Diapers and Baby Wipes

Knowing some details about cloth diapers helps dispel the notion that they are impossibly inconvenient.

Changing: With chemically enhanced disposables, it's not always easy to tell if baby is wet so they get changed by the clock. With cotton diapers, you change them only when it needs to be done. Each time you pick up the baby, use your finger to check the top of the diaper for dampness or feel the bottom for that heavy, warm sensation. For fastening the diaper, there are various velcro covers available, which are better than the old-fashioned safety pins. If you are breast-feeding your baby, you will find that the diaper doesn't smell quite as bad.

Potty Training. One of the great reasons for using cloth diapers is that it is much easier to potty train your baby and you are able to do so earlier. It's not unusual for cloth diapered kids to be potty trained six months before those using disposable diapers.

Laundry: When you change the dirty diaper, scrape off the solids into the toilet, toss into a diaper pail or plastic bucket with two or three gallons of a chlorine sanitizing solution (as described in the Health and Wellness section). Use hot water and soap (such as Ivory flakes), instead of detergent. Avoid anything with borax or borates. If you use a whitener such as bleach, double rinse. Diapers can be washed in a "bucket washer" (see Health and Wellness).

Drying: Air or sun drying is the preferred method. Sunlight is a natural germ killer and makes everything smell very nice. Sun drying helps reduce diaper rash. When machine drying, clean the lint trap often, especially when diapers are new.

Diaper rash: Avoidance is best. Rinse baby's bottom often. Soaps are not always necessary, as baby poop is water soluble. If you use soap, rinse well. If you travel with baby, keep a little wash cloth wet with water in a baggie in your diaper bag, or make your own baby wipes. Use corn starch for baby powder. Olive oil or cooking oil is as good as baby oil. Your baby's bottom will be healthier for a good dose of occasional sun light and fresh air. Let your baby be without diapers on occasion, but don't leave the baby in the sun where he or she could get sun burned. For certain circumstances, such as traveling, disposable diapers make sense, but for regular use cloth diapers are the best.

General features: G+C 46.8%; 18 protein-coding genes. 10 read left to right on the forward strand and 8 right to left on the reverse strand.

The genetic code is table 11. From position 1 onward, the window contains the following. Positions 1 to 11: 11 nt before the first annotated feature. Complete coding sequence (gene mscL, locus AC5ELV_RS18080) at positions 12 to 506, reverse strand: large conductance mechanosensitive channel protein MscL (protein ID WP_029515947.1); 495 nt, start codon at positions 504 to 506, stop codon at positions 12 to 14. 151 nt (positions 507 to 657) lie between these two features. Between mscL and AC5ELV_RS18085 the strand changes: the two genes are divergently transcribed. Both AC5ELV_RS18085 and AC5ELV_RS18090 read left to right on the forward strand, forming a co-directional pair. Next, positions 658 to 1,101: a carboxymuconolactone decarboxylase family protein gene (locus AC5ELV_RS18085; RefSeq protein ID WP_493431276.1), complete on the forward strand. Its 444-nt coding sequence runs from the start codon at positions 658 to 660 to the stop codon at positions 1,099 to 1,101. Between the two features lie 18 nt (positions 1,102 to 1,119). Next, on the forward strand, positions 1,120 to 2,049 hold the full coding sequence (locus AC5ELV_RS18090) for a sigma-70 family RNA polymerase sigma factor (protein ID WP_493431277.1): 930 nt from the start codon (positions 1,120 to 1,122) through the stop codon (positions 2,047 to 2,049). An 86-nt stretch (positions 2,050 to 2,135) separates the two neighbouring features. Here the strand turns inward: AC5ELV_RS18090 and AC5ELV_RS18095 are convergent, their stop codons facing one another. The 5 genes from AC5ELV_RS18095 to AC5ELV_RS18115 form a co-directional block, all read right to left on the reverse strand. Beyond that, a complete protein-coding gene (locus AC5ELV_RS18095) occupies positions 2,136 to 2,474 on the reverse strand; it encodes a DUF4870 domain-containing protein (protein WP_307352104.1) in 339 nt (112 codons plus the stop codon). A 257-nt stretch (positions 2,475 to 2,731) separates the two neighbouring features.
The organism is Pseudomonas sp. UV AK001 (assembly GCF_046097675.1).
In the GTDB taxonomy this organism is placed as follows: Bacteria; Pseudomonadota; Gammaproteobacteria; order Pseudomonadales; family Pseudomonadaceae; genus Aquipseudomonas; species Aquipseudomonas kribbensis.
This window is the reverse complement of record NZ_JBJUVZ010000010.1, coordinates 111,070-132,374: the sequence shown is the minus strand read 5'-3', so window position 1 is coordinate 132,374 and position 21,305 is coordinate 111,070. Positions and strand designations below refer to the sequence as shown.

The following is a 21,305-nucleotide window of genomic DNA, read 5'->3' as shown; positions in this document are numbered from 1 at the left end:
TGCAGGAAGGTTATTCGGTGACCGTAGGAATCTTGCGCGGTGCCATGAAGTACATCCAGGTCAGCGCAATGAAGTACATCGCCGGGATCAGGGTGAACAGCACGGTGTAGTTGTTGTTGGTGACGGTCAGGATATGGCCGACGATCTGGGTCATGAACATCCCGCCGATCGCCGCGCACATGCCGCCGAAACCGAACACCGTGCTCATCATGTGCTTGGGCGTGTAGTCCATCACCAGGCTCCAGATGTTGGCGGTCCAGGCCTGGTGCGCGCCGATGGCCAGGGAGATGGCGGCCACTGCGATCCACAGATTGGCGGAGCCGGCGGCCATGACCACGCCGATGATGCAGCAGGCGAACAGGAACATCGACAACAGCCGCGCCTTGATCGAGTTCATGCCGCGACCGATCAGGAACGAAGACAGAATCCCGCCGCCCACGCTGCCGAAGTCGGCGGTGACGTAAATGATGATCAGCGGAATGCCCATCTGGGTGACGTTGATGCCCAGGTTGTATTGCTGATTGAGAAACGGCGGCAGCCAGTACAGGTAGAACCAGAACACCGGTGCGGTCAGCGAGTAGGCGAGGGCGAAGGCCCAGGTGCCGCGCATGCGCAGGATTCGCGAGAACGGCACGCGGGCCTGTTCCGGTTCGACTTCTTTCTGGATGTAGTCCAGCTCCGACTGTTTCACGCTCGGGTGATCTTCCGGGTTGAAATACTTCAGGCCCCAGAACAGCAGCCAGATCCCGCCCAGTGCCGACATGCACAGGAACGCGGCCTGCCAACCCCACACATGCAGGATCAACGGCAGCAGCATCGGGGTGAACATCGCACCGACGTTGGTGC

One traditional remedy for diaper rash that many mothers swear by is browned flour. Take a heavy skillet, heat it hot, put some flour in and stir it around until it is medium to dark brown. AFTER it cools, sprinkle it on the rash. Reported to be good for other skin conditions.


To prepare a roll of paper towels to become baby wipes, cut it in half so you have two short rolls and remove the cardboard center. Place a short roll in an airtight, water-proof container (like an old baby wipe box or tupperware container), and pour the solution over the towels. Put the lid back on the box and turn it upside down so the solution is absorbed. Blue shop towels have been recommended by mothers for this. The solution could be kept in a jar and cloth towels dipped in it.

Lisa's Baby Wipes

1/8 - 1/4 c oil (mineral or baby oil) 1/8 - 1/4 c baby shampoo

1-1/2 - 2 cups water 8 drops of lavender oil

5 drops of tea tree oil (optional) ½ roll paper towels

Add the baby shampoo last, mix the solution gently.

Another Baby Wipes Recipe

2-1/4 cups water 2 tbsp baby shampoo

1 tbsp baby oil 1 roll paper towels, cut in half

Anti-fungal Baby Wipes

½ c. distilled water 1/4 c. vinegar

1/4 c. aloe vera gel 1 TBS. calendula oil

1 drop lavender essential oil 1 drop tea tree essential oil

Note: If baby has a really red, raw diaper rash omit the vinegar.

Heavenly Baby Massage Oil

4 ounces of oil (olive, almond, apricot, or sunflower)

5 drops lavender essential oil 5 drops orange essential oil

Pour your ingredients right into the bottle you're going to use to dispense the massage oils. Just give a good shake to blend the oils and you're all set. For a different scent, use rose essential oil in place of lavender and orange.

Calendula Baby Oil

8 ounces of oil (olive, almond, apricot, or sunflower)

1 ounce calendula flowers

Place the oil and calendula flowers in a crock pot on low temperature for about 4 hours to extract the beneficial properties of the calendula into the oil. Check very carefully that your oil is not getting too hot! Allow the oil to cool and then strain it using cheese cloth or a gauze diaper. You can add a few drops of essential oils if you like. Try 5-10 drops each of orange and lavender or chamomile. For the ultimate luxury use rose essential oil Calendula is healing and soothing to the skin. It is excellent for massaging your babies! Calendula oil is also good for helping prevent the over-growth of yeast in the diaper area.

Teething ointment

ounce pure vegetable glycerin or vegetable oil

2 drops essential oil of clove

Add one drop of clove to your glycerin and shake it until it is well blended. Test it on yourself to make sure it is not too strong before adding another drop. Glycerin is very sweet so it makes the remedy a bit more appealing.